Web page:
I Bury The Living (1972) | Dir. Albert Band | 76 min.
Every day in October, a recommendation from John D’Amico of a horror movie or TV episode available for free on YouTube. Enjoy:
The story is simple and evocative, like a Twilight Zone: a cemetery caretaker has a map of all the purchased empty plots in his graveyard. When he puts a black pin in a plot, the owner dies.
This one has a pretty good reach for its pedigree—Stephen King wrote about it in Danse Macabre, Joe Dante did a YouTube video about it, and not one but two George Romero zombie movies crib from the opening shot. Moody, beautifully scored, and better acted than you’d expect for independent ‘50s horror, this is one of the earliest efforts from the genre mainstay Albert Band who, along with his son, would rule the DTV horror market for years.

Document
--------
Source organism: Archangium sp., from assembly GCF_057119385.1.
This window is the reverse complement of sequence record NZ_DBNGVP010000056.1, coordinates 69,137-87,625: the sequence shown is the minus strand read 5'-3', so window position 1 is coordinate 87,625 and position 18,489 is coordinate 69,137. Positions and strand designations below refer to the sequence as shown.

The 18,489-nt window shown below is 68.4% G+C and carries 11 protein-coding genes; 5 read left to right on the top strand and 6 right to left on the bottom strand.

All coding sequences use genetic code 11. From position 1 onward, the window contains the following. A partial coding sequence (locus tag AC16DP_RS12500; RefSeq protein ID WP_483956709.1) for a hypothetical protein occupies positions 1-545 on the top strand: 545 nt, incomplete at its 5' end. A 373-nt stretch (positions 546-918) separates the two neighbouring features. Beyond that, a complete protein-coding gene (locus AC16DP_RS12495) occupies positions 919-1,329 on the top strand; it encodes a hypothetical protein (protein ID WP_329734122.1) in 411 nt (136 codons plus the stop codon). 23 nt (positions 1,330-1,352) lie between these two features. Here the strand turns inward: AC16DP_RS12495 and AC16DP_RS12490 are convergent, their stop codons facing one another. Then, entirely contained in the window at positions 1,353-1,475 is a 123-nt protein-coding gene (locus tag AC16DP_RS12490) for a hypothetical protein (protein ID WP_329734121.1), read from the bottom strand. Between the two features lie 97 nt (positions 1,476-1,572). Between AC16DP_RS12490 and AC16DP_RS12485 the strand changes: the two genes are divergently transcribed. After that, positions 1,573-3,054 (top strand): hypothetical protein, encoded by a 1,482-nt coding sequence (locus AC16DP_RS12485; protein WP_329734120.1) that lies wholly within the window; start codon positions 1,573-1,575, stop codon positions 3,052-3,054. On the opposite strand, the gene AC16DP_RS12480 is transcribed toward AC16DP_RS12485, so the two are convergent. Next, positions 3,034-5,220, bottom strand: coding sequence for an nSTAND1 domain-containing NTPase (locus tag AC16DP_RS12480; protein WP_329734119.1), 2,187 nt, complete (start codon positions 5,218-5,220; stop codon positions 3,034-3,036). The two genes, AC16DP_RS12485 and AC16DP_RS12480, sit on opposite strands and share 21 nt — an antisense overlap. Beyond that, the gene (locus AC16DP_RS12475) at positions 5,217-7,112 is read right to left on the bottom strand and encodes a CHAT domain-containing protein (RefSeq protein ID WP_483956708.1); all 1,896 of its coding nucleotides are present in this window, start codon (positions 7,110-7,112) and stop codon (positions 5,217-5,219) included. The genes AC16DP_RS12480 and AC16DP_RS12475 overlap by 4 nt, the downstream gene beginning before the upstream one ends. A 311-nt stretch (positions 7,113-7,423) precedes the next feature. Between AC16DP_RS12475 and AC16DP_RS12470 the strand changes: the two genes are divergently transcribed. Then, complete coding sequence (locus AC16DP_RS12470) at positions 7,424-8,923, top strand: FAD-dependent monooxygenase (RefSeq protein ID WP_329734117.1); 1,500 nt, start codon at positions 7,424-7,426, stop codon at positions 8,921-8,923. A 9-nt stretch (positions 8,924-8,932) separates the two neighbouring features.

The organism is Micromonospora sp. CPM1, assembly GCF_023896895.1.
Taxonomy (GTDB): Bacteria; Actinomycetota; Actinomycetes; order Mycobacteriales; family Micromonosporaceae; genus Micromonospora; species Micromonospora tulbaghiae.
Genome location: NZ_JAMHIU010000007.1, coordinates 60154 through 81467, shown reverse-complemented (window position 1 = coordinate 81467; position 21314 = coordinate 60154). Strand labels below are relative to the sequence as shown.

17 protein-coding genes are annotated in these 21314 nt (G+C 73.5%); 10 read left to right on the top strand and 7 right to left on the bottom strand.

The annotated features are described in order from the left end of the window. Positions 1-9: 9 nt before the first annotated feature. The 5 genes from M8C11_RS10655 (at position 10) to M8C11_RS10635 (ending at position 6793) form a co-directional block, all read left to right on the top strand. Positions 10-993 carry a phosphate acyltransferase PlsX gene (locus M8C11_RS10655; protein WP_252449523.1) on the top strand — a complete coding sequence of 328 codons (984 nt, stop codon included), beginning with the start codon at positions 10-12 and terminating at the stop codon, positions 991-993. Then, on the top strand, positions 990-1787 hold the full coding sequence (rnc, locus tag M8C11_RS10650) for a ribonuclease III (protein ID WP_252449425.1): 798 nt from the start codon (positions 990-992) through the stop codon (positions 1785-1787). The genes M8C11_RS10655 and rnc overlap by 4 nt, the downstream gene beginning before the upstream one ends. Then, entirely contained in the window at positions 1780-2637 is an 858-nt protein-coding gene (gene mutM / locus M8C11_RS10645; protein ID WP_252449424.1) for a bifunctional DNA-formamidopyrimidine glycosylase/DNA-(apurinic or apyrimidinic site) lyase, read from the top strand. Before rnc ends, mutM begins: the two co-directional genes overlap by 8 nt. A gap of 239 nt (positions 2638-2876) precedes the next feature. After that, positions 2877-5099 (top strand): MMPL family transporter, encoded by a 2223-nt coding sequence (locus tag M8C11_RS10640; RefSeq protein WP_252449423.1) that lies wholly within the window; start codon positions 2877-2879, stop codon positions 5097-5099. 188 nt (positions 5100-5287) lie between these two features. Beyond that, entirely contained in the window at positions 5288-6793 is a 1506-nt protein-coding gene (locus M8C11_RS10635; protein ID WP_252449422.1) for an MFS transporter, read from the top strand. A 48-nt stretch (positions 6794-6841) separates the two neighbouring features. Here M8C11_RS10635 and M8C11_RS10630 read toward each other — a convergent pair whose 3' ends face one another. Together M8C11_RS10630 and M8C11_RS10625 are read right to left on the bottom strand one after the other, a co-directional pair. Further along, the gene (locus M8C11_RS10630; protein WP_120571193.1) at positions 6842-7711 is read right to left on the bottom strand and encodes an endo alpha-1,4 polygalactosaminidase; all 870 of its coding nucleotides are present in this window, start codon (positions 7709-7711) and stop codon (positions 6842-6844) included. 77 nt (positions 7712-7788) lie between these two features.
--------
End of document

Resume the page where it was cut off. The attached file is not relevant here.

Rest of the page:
It’s a clever and dark film, haunting in its own way, and it’s famous for being one of the most tense and artful rides in ‘50s horror—that is, until the last ten minutes. Call the end a write-off, and enjoy this short, punchy, noir-tinged thrill ride.